You’re weight loss has stalled, OR, you’ve reached your goal…now what?
Weight loss is not as simple as “calories in vs. calories out.” Many have the idea to keep eating less and/or exercising more in order to lose weight or get better muscle definition. If this were true, then where does it stop?
Or, what happens when you obtain your weight loss goal? Where do you go from there? Having the mentality “Oh great, I’ve reached my weight loss goal – this ‘diet’ is finally OVER!” is a recipe for re-gaining the weight you worked so hard to lose.
Reverse dieting may be the next step that’s right for you.
It is a scientific fact that you cannot build muscle while under-eating. If you are under-eating consistently, you’re body will waste/use muscle for fuel instead of using body fat. You’re body will be catabolic (breaking down muscle tissue) rather than anabolic (building up muscle tissue). If your body is catabolic, your muscle mass decreases. If your muscle mass decreases, in turn your body fat increases. When this happens, the 1st thought is typically, “I need to cut calories more and do more cardio.” This will make the problem worse as your body releases hormones to slow your metabolism even more to conserve energy. However, I’ve found that most people who are under-eating have absolutely no idea they are. To determine your caloric intake, keep an accurate food diary for a week, then have a professional evaluate it.
So, if the answer isn’t to cut calories and increase exercise, why not give the opposite a try? A very effective way to get over a fat loss plateau or maintain a lean physique is reverse dieting.
What is reverse dieting? It’s slowing increasing your calories (by about 5% per week) until you see a true weight gain over a 2 week period (not a day to day fluxuation of a pound or two). Increasing calories slowly over time helps the body adjust gradually to caloric increases. The goal here is to determine your weight maintenance amount, giving you a base at which you can cut from. Increasing your calories slowly over a long period will not likely cause weight spikes. You will notice improved workout performance and energy levels, improved sleep quality, improved mood, better handling stress, and feeling less deprived and hungry all the time.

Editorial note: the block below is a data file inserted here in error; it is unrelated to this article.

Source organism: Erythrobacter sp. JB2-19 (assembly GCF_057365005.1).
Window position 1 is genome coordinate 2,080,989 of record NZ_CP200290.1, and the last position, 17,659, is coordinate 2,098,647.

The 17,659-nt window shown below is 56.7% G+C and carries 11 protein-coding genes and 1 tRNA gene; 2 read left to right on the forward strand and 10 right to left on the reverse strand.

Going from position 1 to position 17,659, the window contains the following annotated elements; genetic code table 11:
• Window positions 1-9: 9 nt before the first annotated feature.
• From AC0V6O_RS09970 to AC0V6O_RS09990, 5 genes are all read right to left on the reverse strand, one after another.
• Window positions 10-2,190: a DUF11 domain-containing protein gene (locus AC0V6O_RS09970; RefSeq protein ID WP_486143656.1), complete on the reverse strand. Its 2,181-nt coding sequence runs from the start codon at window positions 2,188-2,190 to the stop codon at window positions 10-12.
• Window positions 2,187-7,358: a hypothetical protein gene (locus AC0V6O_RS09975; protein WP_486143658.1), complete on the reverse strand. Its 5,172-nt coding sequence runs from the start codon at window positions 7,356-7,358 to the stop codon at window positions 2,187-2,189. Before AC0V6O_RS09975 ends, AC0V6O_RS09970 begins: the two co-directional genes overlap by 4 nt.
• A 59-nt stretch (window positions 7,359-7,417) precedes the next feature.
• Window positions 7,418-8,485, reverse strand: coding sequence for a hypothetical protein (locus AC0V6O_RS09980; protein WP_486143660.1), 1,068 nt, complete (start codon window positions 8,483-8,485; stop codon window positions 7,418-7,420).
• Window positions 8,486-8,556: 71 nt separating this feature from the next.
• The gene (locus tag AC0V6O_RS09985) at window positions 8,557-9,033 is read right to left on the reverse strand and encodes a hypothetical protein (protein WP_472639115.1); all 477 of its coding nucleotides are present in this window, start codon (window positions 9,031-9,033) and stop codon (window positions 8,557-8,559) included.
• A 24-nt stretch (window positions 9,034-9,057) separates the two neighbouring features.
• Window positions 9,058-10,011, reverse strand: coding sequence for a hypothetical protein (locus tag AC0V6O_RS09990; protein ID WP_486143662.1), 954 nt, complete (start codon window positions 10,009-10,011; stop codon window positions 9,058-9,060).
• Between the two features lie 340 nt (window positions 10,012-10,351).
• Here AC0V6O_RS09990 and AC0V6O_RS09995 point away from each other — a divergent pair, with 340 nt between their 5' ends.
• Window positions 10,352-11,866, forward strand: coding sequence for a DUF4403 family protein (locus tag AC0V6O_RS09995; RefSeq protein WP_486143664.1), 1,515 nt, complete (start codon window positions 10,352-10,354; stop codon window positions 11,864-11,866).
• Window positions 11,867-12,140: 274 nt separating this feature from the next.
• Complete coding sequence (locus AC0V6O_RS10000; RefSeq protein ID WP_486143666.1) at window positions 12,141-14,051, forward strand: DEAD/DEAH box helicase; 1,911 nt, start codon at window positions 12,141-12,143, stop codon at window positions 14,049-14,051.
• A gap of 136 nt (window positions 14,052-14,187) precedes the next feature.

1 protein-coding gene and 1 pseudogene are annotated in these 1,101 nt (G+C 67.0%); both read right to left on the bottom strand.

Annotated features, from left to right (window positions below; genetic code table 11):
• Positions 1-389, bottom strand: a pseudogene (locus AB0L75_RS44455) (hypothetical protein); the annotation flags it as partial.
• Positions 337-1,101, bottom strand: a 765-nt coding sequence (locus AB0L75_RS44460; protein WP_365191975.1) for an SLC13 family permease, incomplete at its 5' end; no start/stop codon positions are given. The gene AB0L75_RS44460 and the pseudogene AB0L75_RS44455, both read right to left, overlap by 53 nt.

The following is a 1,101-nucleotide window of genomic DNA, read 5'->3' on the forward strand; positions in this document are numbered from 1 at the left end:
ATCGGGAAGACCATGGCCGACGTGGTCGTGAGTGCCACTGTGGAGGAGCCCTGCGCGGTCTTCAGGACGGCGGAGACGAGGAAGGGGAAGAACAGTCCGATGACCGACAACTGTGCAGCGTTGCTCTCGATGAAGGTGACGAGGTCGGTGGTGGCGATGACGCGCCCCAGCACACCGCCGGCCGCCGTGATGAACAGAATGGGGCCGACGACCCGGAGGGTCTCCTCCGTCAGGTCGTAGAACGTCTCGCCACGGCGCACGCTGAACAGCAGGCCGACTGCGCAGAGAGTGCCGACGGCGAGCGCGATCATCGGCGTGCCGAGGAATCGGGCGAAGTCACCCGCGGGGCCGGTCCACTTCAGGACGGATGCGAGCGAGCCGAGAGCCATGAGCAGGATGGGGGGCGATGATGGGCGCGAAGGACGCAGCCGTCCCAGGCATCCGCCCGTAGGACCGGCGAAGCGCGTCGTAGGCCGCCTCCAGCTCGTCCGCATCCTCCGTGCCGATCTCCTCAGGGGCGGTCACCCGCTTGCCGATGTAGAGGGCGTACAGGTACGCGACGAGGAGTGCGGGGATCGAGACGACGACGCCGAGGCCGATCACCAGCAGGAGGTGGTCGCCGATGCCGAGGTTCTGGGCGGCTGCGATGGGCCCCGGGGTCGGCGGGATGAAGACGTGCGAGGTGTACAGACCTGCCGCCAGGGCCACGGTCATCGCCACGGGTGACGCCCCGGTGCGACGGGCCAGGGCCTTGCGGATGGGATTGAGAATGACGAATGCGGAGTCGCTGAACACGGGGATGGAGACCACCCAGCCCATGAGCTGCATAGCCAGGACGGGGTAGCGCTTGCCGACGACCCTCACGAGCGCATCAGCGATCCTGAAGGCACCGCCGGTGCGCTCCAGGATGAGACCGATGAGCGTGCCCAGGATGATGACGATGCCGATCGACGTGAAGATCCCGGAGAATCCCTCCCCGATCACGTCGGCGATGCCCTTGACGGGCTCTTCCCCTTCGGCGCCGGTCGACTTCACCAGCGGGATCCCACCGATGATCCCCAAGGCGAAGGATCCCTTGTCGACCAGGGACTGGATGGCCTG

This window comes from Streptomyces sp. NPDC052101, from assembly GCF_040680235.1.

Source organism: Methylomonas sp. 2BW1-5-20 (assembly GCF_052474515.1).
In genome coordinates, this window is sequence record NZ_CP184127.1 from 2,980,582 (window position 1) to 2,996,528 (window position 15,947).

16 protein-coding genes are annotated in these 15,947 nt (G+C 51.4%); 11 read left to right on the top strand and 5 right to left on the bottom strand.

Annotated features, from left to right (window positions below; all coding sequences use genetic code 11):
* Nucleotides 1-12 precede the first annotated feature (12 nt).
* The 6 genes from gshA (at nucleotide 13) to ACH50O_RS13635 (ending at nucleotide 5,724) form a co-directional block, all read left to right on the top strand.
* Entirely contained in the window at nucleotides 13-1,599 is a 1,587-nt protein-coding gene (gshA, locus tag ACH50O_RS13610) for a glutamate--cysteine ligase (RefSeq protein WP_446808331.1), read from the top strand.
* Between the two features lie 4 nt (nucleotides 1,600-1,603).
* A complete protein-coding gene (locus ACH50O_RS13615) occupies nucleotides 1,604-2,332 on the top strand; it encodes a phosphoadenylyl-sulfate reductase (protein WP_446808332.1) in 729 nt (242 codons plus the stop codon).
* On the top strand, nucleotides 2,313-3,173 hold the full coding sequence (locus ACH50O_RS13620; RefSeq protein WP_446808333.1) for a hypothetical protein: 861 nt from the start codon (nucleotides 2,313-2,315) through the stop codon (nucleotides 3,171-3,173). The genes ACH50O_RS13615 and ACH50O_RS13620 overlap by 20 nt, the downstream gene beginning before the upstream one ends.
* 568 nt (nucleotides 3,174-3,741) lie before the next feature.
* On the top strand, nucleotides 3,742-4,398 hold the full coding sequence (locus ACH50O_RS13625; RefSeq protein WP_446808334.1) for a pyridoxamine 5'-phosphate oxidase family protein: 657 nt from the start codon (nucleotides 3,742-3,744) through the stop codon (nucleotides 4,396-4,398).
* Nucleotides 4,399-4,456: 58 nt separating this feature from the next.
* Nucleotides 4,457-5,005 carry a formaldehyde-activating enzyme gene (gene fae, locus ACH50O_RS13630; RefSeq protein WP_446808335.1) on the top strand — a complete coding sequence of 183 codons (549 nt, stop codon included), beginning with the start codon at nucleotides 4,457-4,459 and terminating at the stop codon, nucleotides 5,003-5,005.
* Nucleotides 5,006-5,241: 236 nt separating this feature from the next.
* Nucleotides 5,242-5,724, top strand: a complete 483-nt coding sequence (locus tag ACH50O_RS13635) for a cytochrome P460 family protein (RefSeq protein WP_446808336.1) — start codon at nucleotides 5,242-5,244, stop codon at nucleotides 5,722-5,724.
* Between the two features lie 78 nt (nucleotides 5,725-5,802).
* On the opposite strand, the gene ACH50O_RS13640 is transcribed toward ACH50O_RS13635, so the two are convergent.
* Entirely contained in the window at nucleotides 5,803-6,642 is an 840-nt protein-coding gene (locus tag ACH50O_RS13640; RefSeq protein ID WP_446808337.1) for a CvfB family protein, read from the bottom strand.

Reverse dieting may sound downright scary to some. It is counter-intuitive to increase calories when trying to lose weight. I get that. But think about this: If you have been eating, say, 1000-1200 calories per day for several months while killing yourself with long workouts and you aren’t losing weight, does it really sound reasonable to cut more food?? Your body is deprived of calories and nutrients, you’re worn out, exhausted, not motivated, frazzled, have brain fog, and hungry! Sounds miserable. The only thing left to do is try something else. Eat MORE.
This is also a terrific long term solution and plan, whereas eating 1000-1200 calories per day definitely isn’t. Having a higher caloric base will decrease the likelihood of weight re-gain over the long term, and give you greater flexibility for periods when workouts are less frequent, say, during a vacation or when you’re just super busy with other things.
Athletes EAT. Bodybuilders with ripped abs EAT. They’re no different from you or I – we are all human. That being said, reverse dieting is what many bodybuilders do after weeks of cutting for contest prep. They implement reverse dieting, this is how they stay lean year-round. After you’ve increase your calories to your maintenance amount, you’ll have a lot more flexibility and it actually makes fat loss much easier!
Reverse dieting is most successful with the support and coaching of a trainer or nutritionist so adjustments can be made for each individual case. You also want to be sure your macronutrient ratios are right for you and workouts are appropriate. Do not over-train. The focus of workouts should be weight training, NOT cardio. To get the most out of weight training workouts, work with a qualified trainer.